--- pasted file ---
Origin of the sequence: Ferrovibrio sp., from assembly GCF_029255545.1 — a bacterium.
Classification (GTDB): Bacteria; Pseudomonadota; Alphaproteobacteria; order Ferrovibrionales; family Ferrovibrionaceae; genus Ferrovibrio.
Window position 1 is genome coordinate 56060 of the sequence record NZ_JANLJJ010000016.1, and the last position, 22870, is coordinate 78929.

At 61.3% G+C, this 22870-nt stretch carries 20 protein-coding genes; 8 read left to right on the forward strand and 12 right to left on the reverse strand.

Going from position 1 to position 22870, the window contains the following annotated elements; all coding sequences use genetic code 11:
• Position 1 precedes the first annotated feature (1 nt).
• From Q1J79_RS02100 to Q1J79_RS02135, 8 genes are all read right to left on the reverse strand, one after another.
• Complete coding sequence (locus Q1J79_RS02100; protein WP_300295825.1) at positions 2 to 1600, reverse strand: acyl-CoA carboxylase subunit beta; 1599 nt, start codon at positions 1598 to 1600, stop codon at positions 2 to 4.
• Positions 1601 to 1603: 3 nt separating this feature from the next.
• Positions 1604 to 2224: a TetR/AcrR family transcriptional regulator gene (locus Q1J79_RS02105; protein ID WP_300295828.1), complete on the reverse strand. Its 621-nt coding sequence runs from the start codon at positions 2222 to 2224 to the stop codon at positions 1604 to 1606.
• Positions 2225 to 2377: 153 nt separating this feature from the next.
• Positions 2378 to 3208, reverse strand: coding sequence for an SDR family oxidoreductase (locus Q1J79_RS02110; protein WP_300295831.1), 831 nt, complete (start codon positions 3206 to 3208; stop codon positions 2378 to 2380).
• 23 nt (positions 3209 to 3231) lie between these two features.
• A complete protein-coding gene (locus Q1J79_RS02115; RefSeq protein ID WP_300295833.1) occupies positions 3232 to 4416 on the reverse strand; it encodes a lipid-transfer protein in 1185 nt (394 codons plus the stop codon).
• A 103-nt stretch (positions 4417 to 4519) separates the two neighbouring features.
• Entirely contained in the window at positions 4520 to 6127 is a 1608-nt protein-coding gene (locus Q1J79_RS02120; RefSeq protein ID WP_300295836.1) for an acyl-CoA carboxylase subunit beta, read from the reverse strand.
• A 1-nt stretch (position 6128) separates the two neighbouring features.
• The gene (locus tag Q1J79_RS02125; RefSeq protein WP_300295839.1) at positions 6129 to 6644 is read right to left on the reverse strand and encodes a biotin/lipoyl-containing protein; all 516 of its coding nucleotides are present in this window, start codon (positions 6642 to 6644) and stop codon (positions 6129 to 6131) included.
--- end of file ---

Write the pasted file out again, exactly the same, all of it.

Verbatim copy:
Origin of the sequence: Ferrovibrio sp., from assembly GCF_029255545.1 — a bacterium.
Classification (GTDB): Bacteria; Pseudomonadota; Alphaproteobacteria; order Ferrovibrionales; family Ferrovibrionaceae; genus Ferrovibrio.
Window position 1 is genome coordinate 56060 of the sequence record NZ_JANLJJ010000016.1, and the last position, 22870, is coordinate 78929.

At 61.3% G+C, this 22870-nt stretch carries 20 protein-coding genes; 8 read left to right on the forward strand and 12 right to left on the reverse strand.

Going from position 1 to position 22870, the window contains the following annotated elements; all coding sequences use genetic code 11:
• Position 1 precedes the first annotated feature (1 nt).
• From Q1J79_RS02100 to Q1J79_RS02135, 8 genes are all read right to left on the reverse strand, one after another.
• Complete coding sequence (locus Q1J79_RS02100; protein WP_300295825.1) at positions 2 to 1600, reverse strand: acyl-CoA carboxylase subunit beta; 1599 nt, start codon at positions 1598 to 1600, stop codon at positions 2 to 4.
• Positions 1601 to 1603: 3 nt separating this feature from the next.
• Positions 1604 to 2224: a TetR/AcrR family transcriptional regulator gene (locus Q1J79_RS02105; protein ID WP_300295828.1), complete on the reverse strand. Its 621-nt coding sequence runs from the start codon at positions 2222 to 2224 to the stop codon at positions 1604 to 1606.
• Positions 2225 to 2377: 153 nt separating this feature from the next.
• Positions 2378 to 3208, reverse strand: coding sequence for an SDR family oxidoreductase (locus Q1J79_RS02110; protein WP_300295831.1), 831 nt, complete (start codon positions 3206 to 3208; stop codon positions 2378 to 2380).
• 23 nt (positions 3209 to 3231) lie between these two features.
• A complete protein-coding gene (locus Q1J79_RS02115; RefSeq protein ID WP_300295833.1) occupies positions 3232 to 4416 on the reverse strand; it encodes a lipid-transfer protein in 1185 nt (394 codons plus the stop codon).
• A 103-nt stretch (positions 4417 to 4519) separates the two neighbouring features.
• Entirely contained in the window at positions 4520 to 6127 is a 1608-nt protein-coding gene (locus Q1J79_RS02120; RefSeq protein ID WP_300295836.1) for an acyl-CoA carboxylase subunit beta, read from the reverse strand.
• A 1-nt stretch (position 6128) separates the two neighbouring features.
• The gene (locus tag Q1J79_RS02125; RefSeq protein WP_300295839.1) at positions 6129 to 6644 is read right to left on the reverse strand and encodes a biotin/lipoyl-containing protein; all 516 of its coding nucleotides are present in this window, start codon (positions 6642 to 6644) and stop codon (positions 6129 to 6131) included.